It’s back to the future as Jewitt reflects on glory try

Lee Jewitt celebrates his match-clinching try against former club Wigan Warriors in the 2014 Challenge Cup quarter-final.

Lee Jewitt celebrates his match-clinching try against former club Wigan Warriors in the 2014 Challenge Cup quarter-final.

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IT is an iconic image and one which Lee Jewitt says depicts the finest moment in his rugby league career “by far” even though it is not at a final or involving silverware.

The picture in question, of course, is the celebration shot of the jubilant loose-forward and his Castleford Tigers team-mates after his match-clinching try during an epic Challenge Cup quarter-final win at mighty Wigan Warriors in 2014.

Wigan, whom Jewitt had played with as a junior, had not been beaten at home in a Challenge Cup tie for the previous 28 years with Castleford, ironically, being their conquerors then, too.

Two years ago, they produced an inspired display to dethrone the cup holders once more, Jewitt’s late try confirming a 16-4 win and setting them on the way to Wembley where they were eventually undone by Leeds Rhinos.

Castleford return to the DW Stadium this evening at the same stage of the competition and, obviously, looking for the same result.

Jewitt, 29, will line up once more for the West Yorkshire club and is more than happy to recall that famous day.

“It’s probably the best moment I’ve ever had in rugby league by far,” he told The Yorkshire Post.

“You walk out at Wembley which is outstanding – brilliant – but for that actual moment there is nothing that compares to that moment at Wigan.

“It was absolutely brilliant; when you look back and see what it means to those supporters and our boys and the faces and everyone involved with Cas...

“It is definitely something that will live with me forever.”

That performance was also arguably the point at which the wider rugby league public started to realise Daryl Powell, who had taken over at Wheldon Road barely 12 months before, was really starting a revolution at the unfashionable club.

Jewitt, who had joined from French club Lezignan just four weeks earlier, admitted: “I think people do write teams off and thought ‘Wigan away?’ like they probably are doing this week with us.

“They did that that year and people probably did start taking notice of us and realising there was something special at this club and with that team.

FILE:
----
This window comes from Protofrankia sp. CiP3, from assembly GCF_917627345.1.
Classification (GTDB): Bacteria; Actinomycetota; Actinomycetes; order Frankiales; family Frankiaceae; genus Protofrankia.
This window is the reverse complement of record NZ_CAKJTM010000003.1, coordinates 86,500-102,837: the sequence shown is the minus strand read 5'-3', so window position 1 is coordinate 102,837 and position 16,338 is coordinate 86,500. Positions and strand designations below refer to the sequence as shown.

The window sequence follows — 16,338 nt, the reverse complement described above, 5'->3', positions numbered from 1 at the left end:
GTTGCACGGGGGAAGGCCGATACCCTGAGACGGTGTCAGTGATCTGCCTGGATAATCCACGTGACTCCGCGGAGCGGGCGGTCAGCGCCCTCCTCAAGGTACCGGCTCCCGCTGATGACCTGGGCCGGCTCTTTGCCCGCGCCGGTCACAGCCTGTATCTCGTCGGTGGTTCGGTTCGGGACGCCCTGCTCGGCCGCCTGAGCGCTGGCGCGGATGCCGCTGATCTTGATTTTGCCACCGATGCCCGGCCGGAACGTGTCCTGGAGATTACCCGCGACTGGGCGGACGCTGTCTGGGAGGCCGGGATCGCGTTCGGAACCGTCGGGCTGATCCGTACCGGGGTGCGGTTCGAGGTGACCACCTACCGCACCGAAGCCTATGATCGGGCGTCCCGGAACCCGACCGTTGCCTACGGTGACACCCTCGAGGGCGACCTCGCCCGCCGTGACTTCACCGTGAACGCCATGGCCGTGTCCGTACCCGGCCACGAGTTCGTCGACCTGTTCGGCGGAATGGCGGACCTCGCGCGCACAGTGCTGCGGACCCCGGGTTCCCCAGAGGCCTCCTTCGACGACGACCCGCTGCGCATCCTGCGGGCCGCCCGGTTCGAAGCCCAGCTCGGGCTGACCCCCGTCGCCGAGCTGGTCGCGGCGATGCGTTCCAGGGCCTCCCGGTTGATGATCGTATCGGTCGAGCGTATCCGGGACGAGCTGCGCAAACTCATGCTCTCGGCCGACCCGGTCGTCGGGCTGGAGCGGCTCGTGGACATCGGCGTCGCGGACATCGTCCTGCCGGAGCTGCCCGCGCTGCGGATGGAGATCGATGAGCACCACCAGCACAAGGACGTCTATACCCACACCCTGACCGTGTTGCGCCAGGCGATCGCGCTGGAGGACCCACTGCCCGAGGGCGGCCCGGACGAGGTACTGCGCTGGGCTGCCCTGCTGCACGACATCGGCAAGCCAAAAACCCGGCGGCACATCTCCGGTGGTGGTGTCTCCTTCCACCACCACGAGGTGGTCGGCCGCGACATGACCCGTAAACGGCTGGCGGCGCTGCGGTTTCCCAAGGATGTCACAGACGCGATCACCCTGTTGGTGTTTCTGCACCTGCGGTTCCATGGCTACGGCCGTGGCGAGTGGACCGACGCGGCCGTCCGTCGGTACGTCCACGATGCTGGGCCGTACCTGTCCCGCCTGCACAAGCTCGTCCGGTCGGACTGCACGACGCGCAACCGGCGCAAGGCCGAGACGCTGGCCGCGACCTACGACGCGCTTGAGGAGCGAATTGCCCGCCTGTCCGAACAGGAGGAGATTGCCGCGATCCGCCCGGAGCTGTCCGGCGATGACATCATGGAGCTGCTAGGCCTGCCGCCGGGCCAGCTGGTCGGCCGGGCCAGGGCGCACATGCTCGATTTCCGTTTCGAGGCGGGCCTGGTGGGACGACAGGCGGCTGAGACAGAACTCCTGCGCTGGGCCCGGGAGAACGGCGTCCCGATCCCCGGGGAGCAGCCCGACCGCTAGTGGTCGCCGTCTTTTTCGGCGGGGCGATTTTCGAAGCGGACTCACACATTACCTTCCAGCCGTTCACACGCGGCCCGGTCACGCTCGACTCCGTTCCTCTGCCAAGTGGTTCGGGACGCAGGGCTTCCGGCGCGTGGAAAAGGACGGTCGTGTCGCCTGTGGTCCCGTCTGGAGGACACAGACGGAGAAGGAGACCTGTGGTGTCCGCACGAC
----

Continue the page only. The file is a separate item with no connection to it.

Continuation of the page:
“For the team we’ve got now – some have moved on, others have joined since – it’s about rewriting that day but going one better and actually winning the cup.”

That would be a perfect send-off for Jewitt, who is set to leave Castleford at the end of the season to moves across the world and start a new life in Australia where he will play for Townsville Blackhawks, the feeder club of current NRL champions North Queensland Cowboys.

He actually started his career at this evening’s opponents before a brief spell Down Under as a teenager.

“I was at Wigan as a junior, got brought through their scholarship and managed to play a couple of first-team games before leaving,” he explained.

“I went to Australia for a little bit but there was a big thing that happened and I had to come back to Wigan.

“I’d gone to Cronulla who had players like David Peachey, Tevita Latu and Phil Leuluai.

“I was only about 17 but I had a broken wrist before I went and it got worse, and worse and worse.

“So, by rights, I had to go back to Wigan – as that’s where I did it – to have it fixed.

“I came back and ended up signing for Salford.”

Oldham-born Jewitt, though, had got a taste for Australia and, 13 years on, he will head there again.

“I’ve always wanted to go,” he admitted.

“When we’ve been there on holiday as a family we’d say who doesn’t want to bring their children up in that environment, the weather, the outdoor lifestyle...?

“From a family point of view, we’ve wanted to do it and rugby-wise – as brilliant as Super League is and how much I love Cas – I’m getting older now and have to look at life after rugby as well.”

The mention there of family brings us to Jewitt’s twin babies who faced such a battle for life when being born 14 weeks premature last June.

They spent more than three months in hospital but, thankfully, are both thriving now.

“They’ve got their own personality – Oliver’s a real monkey and Noah’s really serious so we’ve got that mix there which is brilliant,” added Jewitt, who was so thankful to Castleford for allowing him to fully dedicate himself to wife Rebecca and their children during that difficult period.

Wigan, who are second in Super League just two points behind leaders Hull FC, welcome back the likes of England captain Sean O’Loughlin and Sam Tomkins for this evening’s game.

But Castleford, who have lost three of their last four games, had their own boost yesterday when scrum-half Luke Gale passed a late fitness test and came into their 19-man squad at the expense of Tom Holmes.

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